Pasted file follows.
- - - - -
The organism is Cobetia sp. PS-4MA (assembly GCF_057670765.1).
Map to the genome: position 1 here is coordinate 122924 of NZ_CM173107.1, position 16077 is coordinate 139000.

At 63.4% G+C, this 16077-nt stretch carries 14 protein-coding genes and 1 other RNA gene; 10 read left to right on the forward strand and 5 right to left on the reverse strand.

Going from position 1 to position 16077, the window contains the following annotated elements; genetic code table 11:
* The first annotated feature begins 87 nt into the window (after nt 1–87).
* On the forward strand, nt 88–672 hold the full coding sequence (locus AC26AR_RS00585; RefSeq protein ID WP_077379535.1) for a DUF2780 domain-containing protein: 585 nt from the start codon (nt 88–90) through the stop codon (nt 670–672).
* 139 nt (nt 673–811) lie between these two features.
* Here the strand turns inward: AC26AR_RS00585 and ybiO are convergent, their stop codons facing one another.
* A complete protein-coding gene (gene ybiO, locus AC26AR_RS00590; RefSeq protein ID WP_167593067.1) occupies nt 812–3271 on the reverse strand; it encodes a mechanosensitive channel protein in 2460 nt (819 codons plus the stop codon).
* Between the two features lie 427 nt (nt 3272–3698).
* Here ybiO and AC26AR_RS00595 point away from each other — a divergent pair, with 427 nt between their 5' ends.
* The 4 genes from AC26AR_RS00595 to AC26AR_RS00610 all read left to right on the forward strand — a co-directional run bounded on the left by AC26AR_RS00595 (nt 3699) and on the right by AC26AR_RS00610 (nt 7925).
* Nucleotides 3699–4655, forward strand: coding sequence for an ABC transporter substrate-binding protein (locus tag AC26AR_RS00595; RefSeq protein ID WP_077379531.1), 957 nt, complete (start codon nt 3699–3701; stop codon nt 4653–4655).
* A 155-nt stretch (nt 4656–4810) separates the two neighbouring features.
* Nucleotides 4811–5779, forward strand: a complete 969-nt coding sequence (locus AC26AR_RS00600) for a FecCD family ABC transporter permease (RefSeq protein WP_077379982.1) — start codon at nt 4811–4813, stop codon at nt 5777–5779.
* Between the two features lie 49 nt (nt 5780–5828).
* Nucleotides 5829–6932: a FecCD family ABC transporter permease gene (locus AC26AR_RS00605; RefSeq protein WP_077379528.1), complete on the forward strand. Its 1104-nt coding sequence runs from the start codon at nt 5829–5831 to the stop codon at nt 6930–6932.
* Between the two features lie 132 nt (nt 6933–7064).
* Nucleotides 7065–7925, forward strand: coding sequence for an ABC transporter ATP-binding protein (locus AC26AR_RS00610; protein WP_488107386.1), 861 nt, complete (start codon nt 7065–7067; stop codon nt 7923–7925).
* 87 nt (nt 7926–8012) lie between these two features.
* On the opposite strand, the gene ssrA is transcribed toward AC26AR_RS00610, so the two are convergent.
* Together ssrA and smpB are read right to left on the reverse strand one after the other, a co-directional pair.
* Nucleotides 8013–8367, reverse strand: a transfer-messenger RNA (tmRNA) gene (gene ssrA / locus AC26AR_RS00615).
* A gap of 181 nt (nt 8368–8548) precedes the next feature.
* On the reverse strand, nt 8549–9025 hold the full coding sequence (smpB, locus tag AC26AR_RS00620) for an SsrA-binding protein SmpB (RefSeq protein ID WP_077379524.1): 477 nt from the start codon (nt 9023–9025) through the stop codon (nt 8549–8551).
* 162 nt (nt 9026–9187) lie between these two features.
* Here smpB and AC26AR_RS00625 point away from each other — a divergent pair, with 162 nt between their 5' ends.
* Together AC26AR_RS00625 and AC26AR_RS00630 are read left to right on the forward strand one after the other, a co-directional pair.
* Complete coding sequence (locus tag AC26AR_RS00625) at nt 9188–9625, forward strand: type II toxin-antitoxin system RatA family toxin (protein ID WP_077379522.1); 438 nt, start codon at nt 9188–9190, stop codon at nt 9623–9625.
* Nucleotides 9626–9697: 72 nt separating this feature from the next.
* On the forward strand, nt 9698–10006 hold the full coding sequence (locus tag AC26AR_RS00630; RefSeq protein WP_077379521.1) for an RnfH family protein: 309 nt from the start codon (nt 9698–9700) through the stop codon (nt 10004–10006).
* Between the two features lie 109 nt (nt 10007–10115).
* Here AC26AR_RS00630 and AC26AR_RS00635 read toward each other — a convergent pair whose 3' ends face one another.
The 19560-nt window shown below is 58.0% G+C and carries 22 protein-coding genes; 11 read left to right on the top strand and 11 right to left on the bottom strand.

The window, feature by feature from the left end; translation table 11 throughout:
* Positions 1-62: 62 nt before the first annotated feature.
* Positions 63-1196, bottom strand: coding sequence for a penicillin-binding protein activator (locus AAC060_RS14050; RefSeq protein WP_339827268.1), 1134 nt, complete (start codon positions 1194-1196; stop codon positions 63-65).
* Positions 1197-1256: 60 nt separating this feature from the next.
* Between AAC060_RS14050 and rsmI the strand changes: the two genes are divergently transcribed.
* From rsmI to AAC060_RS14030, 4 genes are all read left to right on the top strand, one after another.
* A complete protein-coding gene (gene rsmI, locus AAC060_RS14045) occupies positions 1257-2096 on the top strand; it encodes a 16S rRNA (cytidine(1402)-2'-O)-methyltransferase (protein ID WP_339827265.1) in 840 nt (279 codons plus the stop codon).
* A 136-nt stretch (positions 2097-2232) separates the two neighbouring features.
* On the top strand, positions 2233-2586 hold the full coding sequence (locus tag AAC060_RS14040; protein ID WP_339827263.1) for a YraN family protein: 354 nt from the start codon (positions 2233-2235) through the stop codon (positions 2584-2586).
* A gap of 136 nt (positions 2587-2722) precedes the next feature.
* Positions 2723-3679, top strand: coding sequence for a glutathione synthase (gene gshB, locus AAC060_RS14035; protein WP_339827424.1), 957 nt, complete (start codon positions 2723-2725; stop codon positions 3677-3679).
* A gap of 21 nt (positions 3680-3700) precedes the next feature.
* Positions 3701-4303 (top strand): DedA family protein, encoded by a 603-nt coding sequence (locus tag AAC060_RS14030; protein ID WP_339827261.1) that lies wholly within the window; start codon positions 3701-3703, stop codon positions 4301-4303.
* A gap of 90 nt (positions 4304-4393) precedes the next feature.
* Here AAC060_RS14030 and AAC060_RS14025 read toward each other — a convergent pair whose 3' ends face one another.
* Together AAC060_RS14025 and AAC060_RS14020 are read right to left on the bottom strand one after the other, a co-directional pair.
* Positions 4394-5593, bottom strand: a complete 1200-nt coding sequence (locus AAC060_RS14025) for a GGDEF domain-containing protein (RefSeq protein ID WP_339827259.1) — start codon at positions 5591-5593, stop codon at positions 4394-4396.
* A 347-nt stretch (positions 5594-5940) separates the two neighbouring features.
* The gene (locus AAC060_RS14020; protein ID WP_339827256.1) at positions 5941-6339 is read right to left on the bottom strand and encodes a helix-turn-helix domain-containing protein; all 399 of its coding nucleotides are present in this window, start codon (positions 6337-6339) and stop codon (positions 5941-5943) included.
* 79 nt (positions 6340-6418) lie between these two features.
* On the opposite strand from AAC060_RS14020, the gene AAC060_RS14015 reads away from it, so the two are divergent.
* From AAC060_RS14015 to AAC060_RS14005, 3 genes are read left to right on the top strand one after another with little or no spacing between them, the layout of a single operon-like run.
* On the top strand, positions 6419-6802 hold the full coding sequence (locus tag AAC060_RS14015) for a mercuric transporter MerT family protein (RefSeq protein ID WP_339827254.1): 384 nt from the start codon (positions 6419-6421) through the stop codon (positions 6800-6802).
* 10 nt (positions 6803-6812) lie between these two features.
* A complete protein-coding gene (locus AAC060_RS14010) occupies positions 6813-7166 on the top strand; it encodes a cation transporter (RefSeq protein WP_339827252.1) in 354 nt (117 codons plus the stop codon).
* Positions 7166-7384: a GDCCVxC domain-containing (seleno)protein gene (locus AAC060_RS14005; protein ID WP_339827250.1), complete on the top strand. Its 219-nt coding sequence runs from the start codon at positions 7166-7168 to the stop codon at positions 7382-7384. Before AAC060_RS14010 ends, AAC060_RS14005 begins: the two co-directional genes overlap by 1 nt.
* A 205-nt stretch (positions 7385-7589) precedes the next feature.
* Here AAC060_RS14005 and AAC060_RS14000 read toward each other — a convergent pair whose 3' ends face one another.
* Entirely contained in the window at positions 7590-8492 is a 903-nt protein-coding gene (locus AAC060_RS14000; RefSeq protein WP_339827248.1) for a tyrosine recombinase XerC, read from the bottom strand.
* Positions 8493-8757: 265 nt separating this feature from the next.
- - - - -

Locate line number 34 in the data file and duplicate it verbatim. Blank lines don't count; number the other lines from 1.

The 19560-nt window shown below is 58.0% G+C and carries 22 protein-coding genes; 11 read left to right on the top strand and 11 right to left on the bottom strand.